# Welcome to Imagine’s documentation!¶

Imagine is a OOP library for image manipulation built in PHP 5.3 using the latest best practices and thoughtful design that should allow for decoupled and unit-testable code.

<?php

$imagine = new Imagine\Gd\Imagine(); // or$imagine = new Imagine\Imagick\Imagine();
// or
$imagine = new Imagine\Gmagick\Imagine();$size    = new Imagine\Image\Box(40, 40);

$mode = Imagine\Image\ImageInterface::THUMBNAIL_INSET; // or$mode    = Imagine\Image\ImageInterface::THUMBNAIL_OUTBOUND;

$imagine->open('/path/to/large_image.jpg') ->thumbnail($size, \$mode)
->save('/path/to/thumbnail.png')
;


Enjoy!

## Contribute:¶

Your contributions are more than welcome !

Start by forking Imagine repository, write your feature, fix bugs, and send a pull request.

If you’re a beginner, you will find some guidelines about code contributions at Symfony

## Ask a question:¶

We’re on IRC: #php-imagine on Freenode

## Api docs:¶

Find them in the API browser

## A couple of words in defense¶

After reading the documentation and working with the library for a little while, you might be wondering “Why didn’t he keep width and height as simple integer parameters in every method that needed those?” or “Why is x and y coordinates are an object called Point?”. These are valid questions and concerns, so let me try to explain why:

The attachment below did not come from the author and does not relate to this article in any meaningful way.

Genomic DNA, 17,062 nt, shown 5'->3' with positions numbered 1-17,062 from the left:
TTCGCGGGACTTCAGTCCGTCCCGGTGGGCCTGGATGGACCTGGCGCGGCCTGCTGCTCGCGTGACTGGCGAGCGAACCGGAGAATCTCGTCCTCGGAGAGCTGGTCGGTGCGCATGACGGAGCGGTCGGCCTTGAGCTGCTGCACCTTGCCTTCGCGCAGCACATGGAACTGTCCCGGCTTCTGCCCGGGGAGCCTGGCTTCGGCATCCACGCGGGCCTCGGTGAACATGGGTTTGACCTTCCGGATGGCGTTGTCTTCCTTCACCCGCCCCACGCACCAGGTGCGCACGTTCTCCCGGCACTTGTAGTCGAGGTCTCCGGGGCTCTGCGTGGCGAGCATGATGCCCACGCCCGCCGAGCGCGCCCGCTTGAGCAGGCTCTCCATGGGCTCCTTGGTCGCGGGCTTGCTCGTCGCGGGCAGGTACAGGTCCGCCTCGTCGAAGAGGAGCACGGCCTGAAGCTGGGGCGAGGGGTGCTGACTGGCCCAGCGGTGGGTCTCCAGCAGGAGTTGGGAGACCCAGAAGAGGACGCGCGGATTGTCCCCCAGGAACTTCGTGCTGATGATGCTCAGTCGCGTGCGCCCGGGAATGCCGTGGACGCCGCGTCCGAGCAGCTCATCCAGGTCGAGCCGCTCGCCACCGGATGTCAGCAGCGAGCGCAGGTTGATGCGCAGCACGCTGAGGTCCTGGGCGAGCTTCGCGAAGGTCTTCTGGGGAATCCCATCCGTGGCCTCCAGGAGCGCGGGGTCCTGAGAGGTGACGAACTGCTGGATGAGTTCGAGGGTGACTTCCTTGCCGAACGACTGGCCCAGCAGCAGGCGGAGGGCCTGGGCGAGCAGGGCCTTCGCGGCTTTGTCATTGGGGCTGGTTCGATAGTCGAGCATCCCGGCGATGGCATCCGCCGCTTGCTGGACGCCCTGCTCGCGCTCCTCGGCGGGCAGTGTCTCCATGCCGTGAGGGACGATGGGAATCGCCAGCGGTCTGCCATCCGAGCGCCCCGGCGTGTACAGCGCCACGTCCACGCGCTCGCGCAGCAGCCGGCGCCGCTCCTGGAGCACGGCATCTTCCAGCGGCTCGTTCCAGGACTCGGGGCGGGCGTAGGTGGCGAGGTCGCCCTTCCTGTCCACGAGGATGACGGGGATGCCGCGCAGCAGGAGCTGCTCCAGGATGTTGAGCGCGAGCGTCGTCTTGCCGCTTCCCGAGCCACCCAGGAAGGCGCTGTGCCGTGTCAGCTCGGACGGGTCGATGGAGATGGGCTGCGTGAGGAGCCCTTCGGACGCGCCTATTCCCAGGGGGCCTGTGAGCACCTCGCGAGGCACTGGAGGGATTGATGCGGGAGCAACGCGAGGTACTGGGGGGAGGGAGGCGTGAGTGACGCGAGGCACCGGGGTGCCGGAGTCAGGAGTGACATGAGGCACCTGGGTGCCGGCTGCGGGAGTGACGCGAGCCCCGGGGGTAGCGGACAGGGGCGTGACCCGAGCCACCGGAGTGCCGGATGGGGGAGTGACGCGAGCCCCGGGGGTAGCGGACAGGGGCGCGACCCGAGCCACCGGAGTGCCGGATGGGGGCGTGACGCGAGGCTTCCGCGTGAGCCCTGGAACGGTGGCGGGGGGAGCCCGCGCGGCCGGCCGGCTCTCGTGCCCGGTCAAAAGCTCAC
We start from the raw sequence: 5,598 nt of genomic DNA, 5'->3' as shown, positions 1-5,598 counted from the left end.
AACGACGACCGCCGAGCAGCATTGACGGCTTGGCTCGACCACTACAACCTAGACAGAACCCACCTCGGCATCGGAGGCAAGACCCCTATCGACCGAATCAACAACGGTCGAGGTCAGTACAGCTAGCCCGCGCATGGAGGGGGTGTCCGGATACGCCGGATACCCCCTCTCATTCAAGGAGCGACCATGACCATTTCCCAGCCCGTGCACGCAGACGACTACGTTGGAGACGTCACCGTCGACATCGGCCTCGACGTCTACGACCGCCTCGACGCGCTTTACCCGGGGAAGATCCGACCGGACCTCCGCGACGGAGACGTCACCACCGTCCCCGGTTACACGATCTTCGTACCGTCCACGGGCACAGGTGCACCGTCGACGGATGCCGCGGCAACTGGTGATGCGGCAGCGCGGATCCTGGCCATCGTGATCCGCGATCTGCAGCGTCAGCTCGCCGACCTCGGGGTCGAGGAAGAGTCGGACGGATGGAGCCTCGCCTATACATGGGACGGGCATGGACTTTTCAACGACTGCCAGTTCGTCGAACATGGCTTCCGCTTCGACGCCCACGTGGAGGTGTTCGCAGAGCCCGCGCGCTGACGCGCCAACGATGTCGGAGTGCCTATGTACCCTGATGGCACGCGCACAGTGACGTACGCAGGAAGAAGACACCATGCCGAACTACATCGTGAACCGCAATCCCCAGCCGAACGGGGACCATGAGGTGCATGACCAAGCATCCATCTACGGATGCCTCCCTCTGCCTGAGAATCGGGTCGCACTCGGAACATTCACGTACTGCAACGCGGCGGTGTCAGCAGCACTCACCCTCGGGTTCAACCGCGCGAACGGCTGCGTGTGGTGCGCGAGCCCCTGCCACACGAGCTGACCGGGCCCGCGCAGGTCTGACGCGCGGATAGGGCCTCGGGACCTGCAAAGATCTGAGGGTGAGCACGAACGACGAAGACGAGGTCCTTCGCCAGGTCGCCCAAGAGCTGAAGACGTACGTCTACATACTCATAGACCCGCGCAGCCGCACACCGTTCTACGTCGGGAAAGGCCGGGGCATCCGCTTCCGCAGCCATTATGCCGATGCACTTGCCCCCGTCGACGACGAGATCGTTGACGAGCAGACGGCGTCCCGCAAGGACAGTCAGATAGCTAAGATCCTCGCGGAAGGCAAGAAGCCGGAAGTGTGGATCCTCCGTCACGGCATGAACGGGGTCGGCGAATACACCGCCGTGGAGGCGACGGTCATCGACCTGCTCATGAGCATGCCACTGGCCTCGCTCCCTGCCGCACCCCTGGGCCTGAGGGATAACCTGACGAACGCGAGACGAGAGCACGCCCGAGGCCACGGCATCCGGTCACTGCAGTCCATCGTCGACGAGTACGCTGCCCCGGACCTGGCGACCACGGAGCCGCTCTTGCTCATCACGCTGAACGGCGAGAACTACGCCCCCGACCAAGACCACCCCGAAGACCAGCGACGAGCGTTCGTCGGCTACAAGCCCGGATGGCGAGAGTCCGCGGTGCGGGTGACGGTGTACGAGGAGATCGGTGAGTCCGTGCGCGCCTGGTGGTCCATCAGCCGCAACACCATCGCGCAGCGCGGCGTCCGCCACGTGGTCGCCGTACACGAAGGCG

Type-hints and validation - instead of checking for the validity of width and height (e.g. positive integers, greater than zero) or x, y (e.g. non-negative integers), I decided to move that check into constructor of Box and Point accordingly. That means, that if something passes the type-hint - a valid implementations of BoxInterface or PointInterface, it is already valid.

Utility methods - a lot of functionality, like “determine if a point is inside a given box” or “can this box fit the one we’re trying to paste into it” is also to be shared in many places. The fact that these primitives are objects, lets me extract all of that duplication.

Value objects - as you’ve noticed neither BoxInterface nor PointInterface along with their implementations define any setter. That means the state of those objects is immutable, so there aren’t side-effects to happen and the fact that they’re passed by reference, will not affect their values.

It’s OOP man, come on - nothing to add here, really.